December Book Club - Antonio Damasio: Feeling & Knowing Making Minds Conscious
by Christine Petrides
Welcome to the month of December! This month is book club month and we couldn’t be more excited!
As you might already know, this month we are reading the newest book by neuroscientist Antonio Damasio called Feeling & Knowing; Making Minds Conscious.
I chose this book because let’s be honest, I liked that it was a small book about consciousness. Funny enough Damasio brings this up right in the beginning. Damasio tells us about how he has been disappointed in the past by books he’s poured his soul into, crafting the best detailed “scaffolding” for his ideas and arguments only to find that readers hadn’t even picked up on the bits he found most interesting, but instead got a bit lost in the details.
His editor asked him if he could write a small book about consciousness and Damsio jumped at the chance to craft what he felt would be the essentials only.
Although small in length, this book is far from small in its ideas. I mean this is after all a book about consciousness.
In contrast to what I’ve heard so many times about the “hard problem of consciousness” Damasio seems to have another idea. He believes it’s a solvable problem, like all others problems, he says, given the right tools and collected information. He believes we have already accumulated enough to know.
Damasio takes us on a journey of how we have evolved, neuronally speaking, and what that has offered us as a species. It’s a book about functionality, purpose, and conditions. We learn about what Damasio believes is the function of consciousness, how he believes it has come to exist, how it has evolved and how that governs our human experience.
This book is simple, yet evocative, confusing at times, yet also really clear. What I mean by this is I’m captured by the simplicity of his theory. Damasio says that consciousness is the result of a set of conditions. As species evolve to become more functionally and systemically complex there is a need for a nervous system to coordinate that. And the result is something he describes as a sort of “explicit” minding, the ability be aware of and to influence an experience.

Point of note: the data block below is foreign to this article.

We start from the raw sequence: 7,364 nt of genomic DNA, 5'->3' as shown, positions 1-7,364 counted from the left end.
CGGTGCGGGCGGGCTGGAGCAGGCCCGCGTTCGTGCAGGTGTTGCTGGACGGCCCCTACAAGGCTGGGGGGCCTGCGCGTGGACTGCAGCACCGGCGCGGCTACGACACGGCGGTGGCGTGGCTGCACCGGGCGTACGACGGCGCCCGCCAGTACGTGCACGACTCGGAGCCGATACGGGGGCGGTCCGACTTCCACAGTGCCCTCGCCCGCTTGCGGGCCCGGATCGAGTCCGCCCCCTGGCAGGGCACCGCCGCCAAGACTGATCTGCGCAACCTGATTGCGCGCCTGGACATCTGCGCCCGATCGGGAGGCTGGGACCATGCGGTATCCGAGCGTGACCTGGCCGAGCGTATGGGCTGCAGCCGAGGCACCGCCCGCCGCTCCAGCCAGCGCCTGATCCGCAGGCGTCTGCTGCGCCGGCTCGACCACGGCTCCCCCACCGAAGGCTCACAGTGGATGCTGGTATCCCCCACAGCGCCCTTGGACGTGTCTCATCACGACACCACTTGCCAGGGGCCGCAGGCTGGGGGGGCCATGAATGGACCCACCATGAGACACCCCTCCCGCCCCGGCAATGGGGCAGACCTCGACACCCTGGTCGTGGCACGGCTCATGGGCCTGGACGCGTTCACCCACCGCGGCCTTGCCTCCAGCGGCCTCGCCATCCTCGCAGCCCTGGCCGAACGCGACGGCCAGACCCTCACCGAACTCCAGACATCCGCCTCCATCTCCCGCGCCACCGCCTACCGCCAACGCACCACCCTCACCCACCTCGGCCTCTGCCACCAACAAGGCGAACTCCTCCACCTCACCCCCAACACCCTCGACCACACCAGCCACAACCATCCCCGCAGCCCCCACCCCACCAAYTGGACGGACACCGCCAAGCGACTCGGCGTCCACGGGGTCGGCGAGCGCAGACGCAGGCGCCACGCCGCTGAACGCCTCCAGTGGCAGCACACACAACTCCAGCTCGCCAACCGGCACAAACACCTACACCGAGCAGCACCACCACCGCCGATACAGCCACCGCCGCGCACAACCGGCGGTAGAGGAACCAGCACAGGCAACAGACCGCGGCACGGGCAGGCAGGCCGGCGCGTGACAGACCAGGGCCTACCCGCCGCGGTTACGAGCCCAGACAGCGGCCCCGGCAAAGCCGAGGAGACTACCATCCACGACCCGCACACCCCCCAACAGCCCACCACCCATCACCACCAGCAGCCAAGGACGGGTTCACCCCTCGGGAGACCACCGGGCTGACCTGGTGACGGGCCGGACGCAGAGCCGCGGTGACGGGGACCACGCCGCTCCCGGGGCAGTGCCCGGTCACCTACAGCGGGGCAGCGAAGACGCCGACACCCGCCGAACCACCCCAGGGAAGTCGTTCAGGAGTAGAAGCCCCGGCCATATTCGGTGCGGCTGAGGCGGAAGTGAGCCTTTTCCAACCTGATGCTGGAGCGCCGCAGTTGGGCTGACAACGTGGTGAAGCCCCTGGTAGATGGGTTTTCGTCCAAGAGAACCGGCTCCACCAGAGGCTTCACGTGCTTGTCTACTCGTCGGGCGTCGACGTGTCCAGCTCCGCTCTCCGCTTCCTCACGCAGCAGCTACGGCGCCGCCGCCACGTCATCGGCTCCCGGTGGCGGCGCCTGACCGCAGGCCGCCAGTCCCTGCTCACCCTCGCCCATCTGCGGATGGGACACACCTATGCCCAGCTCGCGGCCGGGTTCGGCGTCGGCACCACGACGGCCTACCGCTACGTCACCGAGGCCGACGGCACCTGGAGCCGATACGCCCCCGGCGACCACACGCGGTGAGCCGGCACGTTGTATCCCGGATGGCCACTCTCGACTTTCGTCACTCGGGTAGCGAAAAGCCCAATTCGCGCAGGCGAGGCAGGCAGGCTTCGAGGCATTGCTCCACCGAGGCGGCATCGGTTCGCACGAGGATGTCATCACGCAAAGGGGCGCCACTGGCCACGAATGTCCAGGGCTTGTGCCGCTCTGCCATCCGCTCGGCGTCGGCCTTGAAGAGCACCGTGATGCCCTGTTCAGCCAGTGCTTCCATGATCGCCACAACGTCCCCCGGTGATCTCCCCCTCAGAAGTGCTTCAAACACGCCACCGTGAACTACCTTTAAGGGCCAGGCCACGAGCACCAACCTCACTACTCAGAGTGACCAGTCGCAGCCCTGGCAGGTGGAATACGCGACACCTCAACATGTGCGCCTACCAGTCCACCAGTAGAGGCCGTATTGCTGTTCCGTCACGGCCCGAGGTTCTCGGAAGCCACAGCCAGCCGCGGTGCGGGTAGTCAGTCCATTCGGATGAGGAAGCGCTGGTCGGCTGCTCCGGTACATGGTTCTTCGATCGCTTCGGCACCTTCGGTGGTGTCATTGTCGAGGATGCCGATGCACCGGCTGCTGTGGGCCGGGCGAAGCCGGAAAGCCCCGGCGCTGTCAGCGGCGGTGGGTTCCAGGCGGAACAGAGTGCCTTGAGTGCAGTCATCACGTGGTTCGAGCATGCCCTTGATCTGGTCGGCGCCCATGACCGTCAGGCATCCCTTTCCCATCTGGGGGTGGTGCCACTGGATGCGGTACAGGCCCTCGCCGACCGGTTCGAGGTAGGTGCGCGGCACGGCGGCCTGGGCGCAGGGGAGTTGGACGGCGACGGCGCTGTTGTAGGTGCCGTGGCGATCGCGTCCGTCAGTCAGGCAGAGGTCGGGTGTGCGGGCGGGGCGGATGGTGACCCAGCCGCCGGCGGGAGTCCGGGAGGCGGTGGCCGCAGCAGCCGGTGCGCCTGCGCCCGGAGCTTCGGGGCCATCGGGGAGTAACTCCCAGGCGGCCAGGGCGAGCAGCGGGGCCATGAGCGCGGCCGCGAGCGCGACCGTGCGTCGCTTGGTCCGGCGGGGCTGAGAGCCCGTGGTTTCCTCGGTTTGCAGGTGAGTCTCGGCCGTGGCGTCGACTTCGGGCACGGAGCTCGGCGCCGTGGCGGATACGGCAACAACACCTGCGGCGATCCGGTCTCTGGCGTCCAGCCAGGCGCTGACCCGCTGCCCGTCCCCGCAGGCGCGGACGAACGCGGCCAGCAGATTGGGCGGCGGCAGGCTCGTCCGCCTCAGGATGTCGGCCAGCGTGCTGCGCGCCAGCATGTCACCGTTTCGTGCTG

He talks about the single cell and how it has what he calls a more “implicit” minding, which is a kind of reactivity surrounding the maintenance of homeostasis. Single cells are governed by a simple system that keeps them alive by finding environments that support the sustaining of life. Humans are also doing this, but we have the benefit of both implicit and explicit intelligence to draw from. We will be able to talk more about this in February as we read some papers on the topic of allostasis (in brief the mechanisms aimed at maintaining homeostasis).
I don’t think that Damasio is arguing that the nervous system is the equivalent to consciousness, but that it is a necessary component for consciousness to emerge. He makes a point to say that the nervous doesn’t work alone, but a tool for complex systems to organize.
I suppose my main question as I continue to read this book is … is this a reductionist theory of consciousness?
I sort of love the mysteriousness of the “implicit” minding, this idea of an innate bodily guidance that we have (partly) governing our experience. It certainly falls in line with what some people might call somatic knowledge/experiences, or even perhaps a way that some people might describe embodiment. It also fits with some of my own personal beliefs about inner wisdom and intuitive knowing. But even as I write this sentence I can’t help but feel there is something not quite right about that. Is it another form of mind/body dualism?
Because of this, I’m trying to understand reductionism more.
Reductionism according to the oxford language dictionary is:
“the practice of analysing and describing a complex phenomenon in terms of its simple or fundamental constituents, especially when this is said to provide a sufficient explanation.”
If I read that definition, I can’t help but think that this book is exactly that. A claim to sufficiently describe a complex phenomena in simple terms.
Or is this all just a pragmatic way of describing the complex interacting of two governing systems (of a multi-systemed organism) commingling to create what we know to be our human experience? Maybe we are a mind and a body that commingle, that feed back and forth into each other, making it impossible to separate them in the end. Would that still be considered reductionist, just because there was an evolution to get to that place?
There are other problems with his explanations though. But I don’t want to get into them all here. I think we should talk about them together at the discussion. I hope you’ll join us!!